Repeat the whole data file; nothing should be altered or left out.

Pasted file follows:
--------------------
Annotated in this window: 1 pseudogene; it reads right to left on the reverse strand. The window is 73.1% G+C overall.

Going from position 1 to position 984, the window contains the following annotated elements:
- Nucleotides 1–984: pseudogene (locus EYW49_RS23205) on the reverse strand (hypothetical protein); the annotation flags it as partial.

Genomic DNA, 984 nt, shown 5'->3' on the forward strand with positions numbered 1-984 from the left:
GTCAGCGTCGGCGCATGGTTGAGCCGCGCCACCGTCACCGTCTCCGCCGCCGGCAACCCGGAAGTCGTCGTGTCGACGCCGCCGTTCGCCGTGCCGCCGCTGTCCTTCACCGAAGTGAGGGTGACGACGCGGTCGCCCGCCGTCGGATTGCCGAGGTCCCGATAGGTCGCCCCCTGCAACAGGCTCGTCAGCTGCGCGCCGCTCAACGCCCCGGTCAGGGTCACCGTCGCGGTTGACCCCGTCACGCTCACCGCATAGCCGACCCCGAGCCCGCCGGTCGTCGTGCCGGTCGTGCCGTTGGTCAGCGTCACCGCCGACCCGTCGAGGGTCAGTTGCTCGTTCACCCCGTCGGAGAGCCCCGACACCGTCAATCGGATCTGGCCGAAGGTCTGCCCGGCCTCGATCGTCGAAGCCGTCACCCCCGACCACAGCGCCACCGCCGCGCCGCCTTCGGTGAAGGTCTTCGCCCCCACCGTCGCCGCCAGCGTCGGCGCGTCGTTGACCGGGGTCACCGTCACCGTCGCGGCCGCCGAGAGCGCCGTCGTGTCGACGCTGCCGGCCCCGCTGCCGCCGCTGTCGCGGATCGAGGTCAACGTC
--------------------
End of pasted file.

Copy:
Annotated in this window: 1 pseudogene; it reads right to left on the reverse strand. The window is 73.1% G+C overall.

Going from position 1 to position 984, the window contains the following annotated elements:
- Nucleotides 1–984: pseudogene (locus EYW49_RS23205) on the reverse strand (hypothetical protein); the annotation flags it as partial.

Genomic DNA, 984 nt, shown 5'->3' on the forward strand with positions numbered 1-984 from the left:
GTCAGCGTCGGCGCATGGTTGAGCCGCGCCACCGTCACCGTCTCCGCCGCCGGCAACCCGGAAGTCGTCGTGTCGACGCCGCCGTTCGCCGTGCCGCCGCTGTCCTTCACCGAAGTGAGGGTGACGACGCGGTCGCCCGCCGTCGGATTGCCGAGGTCCCGATAGGTCGCCCCCTGCAACAGGCTCGTCAGCTGCGCGCCGCTCAACGCCCCGGTCAGGGTCACCGTCGCGGTTGACCCCGTCACGCTCACCGCATAGCCGACCCCGAGCCCGCCGGTCGTCGTGCCGGTCGTGCCGTTGGTCAGCGTCACCGCCGACCCGTCGAGGGTCAGTTGCTCGTTCACCCCGTCGGAGAGCCCCGACACCGTCAATCGGATCTGGCCGAAGGTCTGCCCGGCCTCGATCGTCGAAGCCGTCACCCCCGACCACAGCGCCACCGCCGCGCCGCCTTCGGTGAAGGTCTTCGCCCCCACCGTCGCCGCCAGCGTCGGCGCGTCGTTGACCGGGGTCACCGTCACCGTCGCGGCCGCCGAGAGCGCCGTCGTGTCGACGCTGCCGGCCCCGCTGCCGCCGCTGTCGCGGATCGAGGTCAACGTC